Driving the same road – does it vary?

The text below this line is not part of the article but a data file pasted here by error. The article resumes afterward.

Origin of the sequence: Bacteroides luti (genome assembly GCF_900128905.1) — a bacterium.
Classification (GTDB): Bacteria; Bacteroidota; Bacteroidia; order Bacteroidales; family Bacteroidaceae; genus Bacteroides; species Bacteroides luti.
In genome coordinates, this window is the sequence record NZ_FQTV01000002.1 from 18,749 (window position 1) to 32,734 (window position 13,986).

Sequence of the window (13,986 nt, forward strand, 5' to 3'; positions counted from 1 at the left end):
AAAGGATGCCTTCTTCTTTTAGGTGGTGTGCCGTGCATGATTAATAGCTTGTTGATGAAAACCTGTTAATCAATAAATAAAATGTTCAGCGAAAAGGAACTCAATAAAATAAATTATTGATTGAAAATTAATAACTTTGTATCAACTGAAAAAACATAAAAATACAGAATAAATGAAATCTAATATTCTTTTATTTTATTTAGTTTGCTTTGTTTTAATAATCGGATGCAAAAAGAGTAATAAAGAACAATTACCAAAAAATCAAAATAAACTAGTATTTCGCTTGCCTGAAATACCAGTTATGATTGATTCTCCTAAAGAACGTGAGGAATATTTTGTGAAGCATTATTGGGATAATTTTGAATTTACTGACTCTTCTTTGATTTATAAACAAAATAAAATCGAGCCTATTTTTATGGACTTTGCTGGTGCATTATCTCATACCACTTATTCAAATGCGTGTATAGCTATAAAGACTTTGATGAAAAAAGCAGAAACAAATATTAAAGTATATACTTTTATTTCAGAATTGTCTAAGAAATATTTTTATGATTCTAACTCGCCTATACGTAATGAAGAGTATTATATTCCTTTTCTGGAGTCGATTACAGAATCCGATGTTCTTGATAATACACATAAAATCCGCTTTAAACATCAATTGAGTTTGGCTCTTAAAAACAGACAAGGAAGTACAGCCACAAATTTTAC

Some, but it’s the road from Manali to Leh and it’s magic stays undiminished no matter how often I travel it. There are more people on it, at Gramphoo the chai shop has got left up above the road and Koksar is almost merged, there are a few more dhabas. The meat curry was just as good and the overheard biker conversations just as lurid! The Lahaul valley is greener and more prosperous and utterly beautiful. Jispa is almost a township of many more camps and small hotels. The Padma lodge was nicely located and quite comfortable, though the camp across the road by the river looked much more inviting! Bara Lacha Pass brings back so many amazing memories, not least being of chocolate pudding and cream! The plains of Sarchu and the sculpted rocks beyond are timeless. The Gata loops and the spot where we crawled out from trekking the Tsarap gorge to be discovered by the nice Military policeman, oh so many moons ago. All so familiar, well remembered and so very relivable.The road to Ksokar is paved and what was an abandoned village is a thriving homestay enterprise, though I doubt any of the original owners are there. The lakes themselves have diminished, but the bird life still seems to thrive. Didn’t see the ubiquitous marmots – nor heard the whistles, but there were a lot more Kiangs than in the nearer past.Met some young people doing studies and comparisons – intense and interesting, sure we must have been so too at the stage…..now it was just nice to sit and stare, remember and build a new memory.The intention to go to Tso moriri was canned as some of the team was not feeling upto the altitude, but we drove to Leh via Mahe and enjoyed the drive. The Indus, that grand river, that always gives a thrill…the name evokes tales of travel, romance and adventure! I have never seen it like this – blue and green, such low water levels for this time of year. Lovely to look at but a harbinger of not nice things. Leh is a changed town that I am getting lost in, but it seems a lot of good, positive things are happening and so many young people doing interesting homestays, cafes and trips. The one’s that made it happen for us were Hajra and Mayas friend Jigmet of Mantra Himalaya with his happy cafe and interesting concepts. Behzad with his photography tours and super homestay in Nubra.A lovely meal at a really rather special restaurant called Bon appetite – Jigmet walked us up and up tiny alleys to emerge out into a lovely garden and quaint restaurant. It was dark but I am certain the views were spectacular. The food was excellent – lasagna, Mediterranean Nan was my favourite. Chocolate momos for desert.Driven over the Khardungla into one of my favourite valleys, Nubra. It is a gentle space of vastness. Cross the highest motor able pass into this Shangrila of spreading silver waters and sand. Striated and screed mountains and beautiful vegetation. It’s like land before time, a garden of Eden where all the so called super foods grow in wild abundance. Thorny thickets of ———-abound, Alfa Alfa is fed to cattle, hillsides of springing lavender scent the air. Wild garlic gets crushed underfoot as you walk. It’s an uncanny mix of sere brown mountains and this lush abundance. Clean, clear water and vividly blue skies. I cant get enough of it.We walked slowly up to the monastery where the Dalai Lama is coming next week to hold teachings. The burbling stream ran alongside, the myricaria and roses blushed pink and the lavender sprayed up in beautiful bushels of….I guess..lavender. Spires of poplars spear the blue, blue sky and the willow woven fences make most interesting dividers. You can fill your water bottle from the stream like in the old days. There doesnt seem to be the usual plastic blocking every water way and tree stump. I think I fell in love with a perfect spot. Dinner al fresco surrounded by wild garlic, swaying trees and lanterns, life does not get much better. I say that so often and how blessed it is to be able to do so.A drive across a river bed, a walk up a rocky outcrop in the middle of the river just short of Panamik and found a lovely lake in the middle. Came back to a marvellous picnic laid out by Sajjan and forgot his name. Perfect day – then the dunes at Hundar and hordes of people to see the camels and the dunes , but it is organised and clean most impressive. An evening around the bonfire with excellently crafted Rob Roy’s and a ‘Gajjar Chillum’! Most interesting and utterly hilarious. This is Behzad and Voygr hospitality and it was brilliant.The drive back from Nubra was very quick and we were back at our hotel in record time. The fatigue is setting in and I slept. Dinner at bon appetite again – Behzad invited Kendrup who is the warden at hemis national park and a snow leopard tracker cum conservationist. It was a tremendous honour to meet him and hear of all the work that is now happening in these amazing mountains with both the people and the other life that still manages to co exist. Good to know all these great people that add to the experience. Had an uneventful if beautiful drive to spend the night at the plains of Sarchu in a windy tent. I must say I do not fancy tent living any longer unless it is my own. Woke to rain on the roof and the thought of the Baralacha nalas made for a swift departure. Rained all the way but thankfully we crossed Bara lacha with just a smattering of slippery snow. The icing on the cake was an empty Rohtang it being Tuesday – pure bliss to not have to ask men, women, children in deep winter overalls, sweltering in the hot sun up high, avidly looking for non existent snow! Home by 4 with no crowds at all. Blessed that everything went so right.

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